To protect your house, a nearby fire might be just what the doctor ordered. As counterintuitive as that may sound, it’s true.
The Florida Division of Forestry is dedicated to protecting and managing the forest resources of Florida, which includes wildfire prevention and suppression in an effort to protect homeowners from the threat of damage. And, it just so happens one of the best ways to manage wildfires is through a process called prescribed burning. This “burning” is essentially applying fire in a knowledgeable manner to forest fuels through a calculated, well-managed plan with clear objectives. It’s prescribed anywhere that is considered a risk through their annual mitigation action plan, but especially in areas where there is a Wildland Urban Interface (WUI), or an area where communities are surrounded by heavily wooded areas, such as Wedgefield located in rural East Orlando.
“There are thousands of acres of protected forests that we are responsible for burning throughout Orange County,” says Will Kitchings, forest area supervisor for Orange County with the Division of Forestry. “But we also fight wildfires, plan and assist in landowner assistance burns and we’re on standby with Deseret Ranch and TM Ranch if they need our assistance.” It’s Kitchings job to grant authorization to anyone within the county that wants to burn their property 365 days a year.
But the question still remains: why burn? “There’s a lot of reasons, the main being hazard removal,” says Kitchings. “Burning is the more efficient, natural tool to help us keep the wildfires, when they do occur, from getting out of control.” A controlled burn is meant to remove the access fuel, which is often dead brush or leaves, in the case of a real fire. “I’ve seen them burning, or at least I’ve seen the woods on fire, plenty of times,” says Wedgefield resident Bill DeRosen. “I’m glad there is someone out there proactively protecting my property from fires.”
“The last thing we want is a 10 foot high palmetto forest to ignite, that’s a heck of a fire and very hard to control, especially if there are homes nearby,” says Kitchings.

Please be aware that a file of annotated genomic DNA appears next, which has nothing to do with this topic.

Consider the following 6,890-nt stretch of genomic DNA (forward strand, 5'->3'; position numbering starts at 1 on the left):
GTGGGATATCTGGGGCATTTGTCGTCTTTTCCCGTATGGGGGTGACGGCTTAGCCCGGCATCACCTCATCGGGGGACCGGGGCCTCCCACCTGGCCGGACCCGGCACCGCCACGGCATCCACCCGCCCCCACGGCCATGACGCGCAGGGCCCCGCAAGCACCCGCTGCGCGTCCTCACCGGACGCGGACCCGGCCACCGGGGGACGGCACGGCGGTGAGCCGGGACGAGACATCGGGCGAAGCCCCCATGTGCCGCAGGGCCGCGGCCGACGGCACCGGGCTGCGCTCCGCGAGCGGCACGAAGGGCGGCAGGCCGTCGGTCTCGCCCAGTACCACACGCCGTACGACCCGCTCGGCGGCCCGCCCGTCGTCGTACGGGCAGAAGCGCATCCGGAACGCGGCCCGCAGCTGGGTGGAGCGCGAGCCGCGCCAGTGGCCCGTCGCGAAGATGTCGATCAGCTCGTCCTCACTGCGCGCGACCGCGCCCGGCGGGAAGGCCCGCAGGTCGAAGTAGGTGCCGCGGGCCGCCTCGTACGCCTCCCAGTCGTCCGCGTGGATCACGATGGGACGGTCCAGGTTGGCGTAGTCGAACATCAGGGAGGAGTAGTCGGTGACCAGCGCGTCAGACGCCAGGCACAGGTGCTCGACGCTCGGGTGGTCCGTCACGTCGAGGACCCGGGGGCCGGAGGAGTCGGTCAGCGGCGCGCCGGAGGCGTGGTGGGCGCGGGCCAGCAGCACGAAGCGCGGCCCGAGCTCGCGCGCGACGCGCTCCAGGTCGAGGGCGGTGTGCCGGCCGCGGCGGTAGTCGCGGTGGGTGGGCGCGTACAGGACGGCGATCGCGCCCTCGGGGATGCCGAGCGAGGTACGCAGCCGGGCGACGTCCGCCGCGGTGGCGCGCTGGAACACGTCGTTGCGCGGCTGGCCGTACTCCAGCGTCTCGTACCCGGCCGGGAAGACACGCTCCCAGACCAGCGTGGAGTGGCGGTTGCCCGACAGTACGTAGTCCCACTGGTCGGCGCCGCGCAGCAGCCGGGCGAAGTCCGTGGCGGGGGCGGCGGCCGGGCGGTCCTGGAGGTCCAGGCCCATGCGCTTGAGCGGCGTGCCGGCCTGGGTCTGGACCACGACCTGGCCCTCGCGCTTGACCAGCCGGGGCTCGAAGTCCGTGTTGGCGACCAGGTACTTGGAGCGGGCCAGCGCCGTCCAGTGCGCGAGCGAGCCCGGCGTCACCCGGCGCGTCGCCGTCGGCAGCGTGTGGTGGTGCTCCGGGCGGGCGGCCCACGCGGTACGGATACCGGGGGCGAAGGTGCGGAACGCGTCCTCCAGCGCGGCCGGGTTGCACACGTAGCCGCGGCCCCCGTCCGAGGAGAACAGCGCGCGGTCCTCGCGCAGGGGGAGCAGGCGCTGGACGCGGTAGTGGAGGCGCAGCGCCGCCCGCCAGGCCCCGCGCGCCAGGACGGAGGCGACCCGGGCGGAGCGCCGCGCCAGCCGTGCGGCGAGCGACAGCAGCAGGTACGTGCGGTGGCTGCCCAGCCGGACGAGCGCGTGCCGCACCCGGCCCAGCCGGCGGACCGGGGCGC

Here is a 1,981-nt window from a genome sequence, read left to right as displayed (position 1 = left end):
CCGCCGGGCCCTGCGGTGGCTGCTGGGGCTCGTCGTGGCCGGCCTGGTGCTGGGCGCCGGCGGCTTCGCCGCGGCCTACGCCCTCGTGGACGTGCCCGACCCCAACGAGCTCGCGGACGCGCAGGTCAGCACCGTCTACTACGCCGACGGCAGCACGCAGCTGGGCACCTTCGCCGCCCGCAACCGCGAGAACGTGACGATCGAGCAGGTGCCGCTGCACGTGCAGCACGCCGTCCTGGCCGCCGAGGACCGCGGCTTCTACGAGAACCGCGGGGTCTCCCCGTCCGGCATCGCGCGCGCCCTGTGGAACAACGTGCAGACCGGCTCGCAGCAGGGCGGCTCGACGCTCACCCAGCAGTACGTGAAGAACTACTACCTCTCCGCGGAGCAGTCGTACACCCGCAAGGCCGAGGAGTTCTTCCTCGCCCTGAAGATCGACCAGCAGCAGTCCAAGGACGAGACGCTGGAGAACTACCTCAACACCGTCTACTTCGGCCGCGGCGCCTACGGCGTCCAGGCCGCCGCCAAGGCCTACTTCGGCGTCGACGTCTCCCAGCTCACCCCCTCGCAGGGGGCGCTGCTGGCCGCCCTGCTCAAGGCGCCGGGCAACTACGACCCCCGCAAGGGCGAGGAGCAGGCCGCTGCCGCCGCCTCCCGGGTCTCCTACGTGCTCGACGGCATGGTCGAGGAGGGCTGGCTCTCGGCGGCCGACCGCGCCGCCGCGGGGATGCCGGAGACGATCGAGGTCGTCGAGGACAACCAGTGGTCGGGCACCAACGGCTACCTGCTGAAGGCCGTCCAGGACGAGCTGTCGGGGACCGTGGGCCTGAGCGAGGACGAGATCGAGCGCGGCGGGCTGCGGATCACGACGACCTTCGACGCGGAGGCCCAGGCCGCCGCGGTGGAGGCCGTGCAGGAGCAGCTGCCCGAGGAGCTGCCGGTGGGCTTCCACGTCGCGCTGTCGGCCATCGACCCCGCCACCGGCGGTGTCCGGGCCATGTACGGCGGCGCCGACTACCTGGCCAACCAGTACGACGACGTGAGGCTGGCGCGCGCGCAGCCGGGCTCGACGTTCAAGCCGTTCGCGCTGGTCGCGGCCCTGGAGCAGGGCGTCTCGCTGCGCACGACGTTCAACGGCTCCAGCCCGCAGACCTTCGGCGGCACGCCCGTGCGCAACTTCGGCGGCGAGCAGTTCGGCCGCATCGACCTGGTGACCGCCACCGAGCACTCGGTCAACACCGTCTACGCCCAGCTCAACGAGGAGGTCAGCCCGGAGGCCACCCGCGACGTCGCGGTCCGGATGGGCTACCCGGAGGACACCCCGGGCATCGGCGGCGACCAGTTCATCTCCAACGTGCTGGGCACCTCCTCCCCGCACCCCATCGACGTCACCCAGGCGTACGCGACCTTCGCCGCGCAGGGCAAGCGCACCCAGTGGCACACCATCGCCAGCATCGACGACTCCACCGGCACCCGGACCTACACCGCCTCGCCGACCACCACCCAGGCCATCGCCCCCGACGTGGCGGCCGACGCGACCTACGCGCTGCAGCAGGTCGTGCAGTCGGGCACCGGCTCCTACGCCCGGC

Another aspect DOF must constantly be aware of is smoke management because of the communities that back up against the wildland areas. “Holding the fire is easy if you have the right plan and equipment, it’s the smoke that presents the real challenge,” says Kitchings. “Residents see smoke or fire and they want to run or put it out, but not all fire is out of control and one of the hardest things we have to do is plan so our smoke has a minimal effect on surrounding areas.”
In addition to planning properly and operating within an optimum weather window, DOF also has a community outreach program in an effort to let area residents know when they will be burning. “We usually go door to door or try and do a ‘Dear Neighbor’ letter so people know they can call us with any questions or concerns but most people in WUI areas are pretty aware of burning because of where they live.”
Burning just isn’t regulated to DOF however, as mentioned above. Anyone owning property can burn if they take a certification course and receive authorization from Kitchings. In fact, DOF will even assist with the burn. “The planning process is huge,” says Kitchings. “You need to have a prescription with objectives, firing methods and so much more. You also have to map out your weather parameters, wind, humidity, amount of people used and their position, equipment and even special concerns such as whether to watch for smoke on a ground road.” When all of that’s finished, the burn can commence after 9:00 a.m. and must be finished within 12 hours. “We’re more than happy to help with any aspect from planning to execution with the landowner,” he says.
For Kitchings and DOF, it all comes back to keeping natural areas and neighborhoods safe. “Smokey was a good thing and a bad thing for us because now people are scared of all fires,” he says. “We do everything we can to prevent forest fires and that’s what prescribed burning is all about.”
Article by Corey Gehrold